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A Restless Presence: Church Activism and “Post-Apartheid,” “Post-Racial” Challenges

A Restless Presence: Church Activism and “Post-Apartheid,” “Post-Racial” Challenges

Chapter:
(p.13) A Restless Presence: Church Activism and “Post-Apartheid,” “Post-Racial” Challenges
Source:
Contesting Post-Racialism
Author(s):
Allan Boesak
Publisher:
University Press of Mississippi
DOI:10.14325/mississippi/9781628462005.003.0001

Focusing mainly on the South African context, this chapter discusses “church activism” while drawing distinctions between institutional churches and what Martin Luther King Jr. called “the church within the church” that is driven by a radical gospel of justice, hope and liberation. Examined here is the role of the church and of Christians in public affairs, as underpinned on the one hand by a theology of conquest, appropriation and justification, and on the other by a theology of prophetic challenge and resistance. This distinction has persisted throughout South Africa’s history and it has found expression in every era, sometimes in movements and sometimes in courageous, faithful individuals who carried the torch for prophetic Christian witness in South Africa. The chapter argues that the activist church will have to learn to see social realities “through the eyes of those who suffer” and in response to the urgent call of interreligious solidarity in the ongoing struggles against oppression. In this way radical, activist Christianity can continue to make its valuable contribution to a worldwide activism for the sake of the people of the world and the Earth, remaining a restless presence in the church and in the world.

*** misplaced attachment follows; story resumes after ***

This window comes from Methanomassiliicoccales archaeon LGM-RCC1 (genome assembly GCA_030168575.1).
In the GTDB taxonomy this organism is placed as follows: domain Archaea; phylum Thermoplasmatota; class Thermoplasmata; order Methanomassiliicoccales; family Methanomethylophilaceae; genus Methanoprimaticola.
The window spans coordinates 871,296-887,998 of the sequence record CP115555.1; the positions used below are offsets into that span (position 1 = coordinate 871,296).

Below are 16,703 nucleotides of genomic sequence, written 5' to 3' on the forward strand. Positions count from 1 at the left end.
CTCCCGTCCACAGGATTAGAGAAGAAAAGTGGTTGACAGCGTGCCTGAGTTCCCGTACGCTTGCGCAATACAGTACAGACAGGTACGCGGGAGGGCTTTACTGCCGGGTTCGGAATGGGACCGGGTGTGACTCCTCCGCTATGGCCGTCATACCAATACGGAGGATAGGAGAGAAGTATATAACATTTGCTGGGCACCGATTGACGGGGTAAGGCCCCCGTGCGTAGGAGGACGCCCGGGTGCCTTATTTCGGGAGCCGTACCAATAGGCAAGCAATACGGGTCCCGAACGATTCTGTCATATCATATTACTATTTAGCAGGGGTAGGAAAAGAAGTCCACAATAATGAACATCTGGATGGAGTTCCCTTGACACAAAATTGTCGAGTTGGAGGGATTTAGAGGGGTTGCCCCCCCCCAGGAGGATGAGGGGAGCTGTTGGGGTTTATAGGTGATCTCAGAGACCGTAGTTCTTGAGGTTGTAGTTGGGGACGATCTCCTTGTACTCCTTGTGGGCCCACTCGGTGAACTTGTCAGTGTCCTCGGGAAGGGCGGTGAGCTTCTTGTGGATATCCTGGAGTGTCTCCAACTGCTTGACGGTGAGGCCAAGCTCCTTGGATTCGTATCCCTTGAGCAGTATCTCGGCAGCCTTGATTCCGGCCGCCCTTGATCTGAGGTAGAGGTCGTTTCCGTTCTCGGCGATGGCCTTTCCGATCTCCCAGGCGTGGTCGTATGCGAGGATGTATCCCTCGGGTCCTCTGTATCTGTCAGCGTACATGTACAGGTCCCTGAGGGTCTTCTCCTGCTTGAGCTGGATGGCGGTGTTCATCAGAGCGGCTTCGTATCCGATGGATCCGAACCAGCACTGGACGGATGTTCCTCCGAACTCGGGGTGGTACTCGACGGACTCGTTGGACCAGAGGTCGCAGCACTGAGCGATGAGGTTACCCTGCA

Keywords:   South Africa, church activism, postracialism, post-apartheid, Christian radicalism

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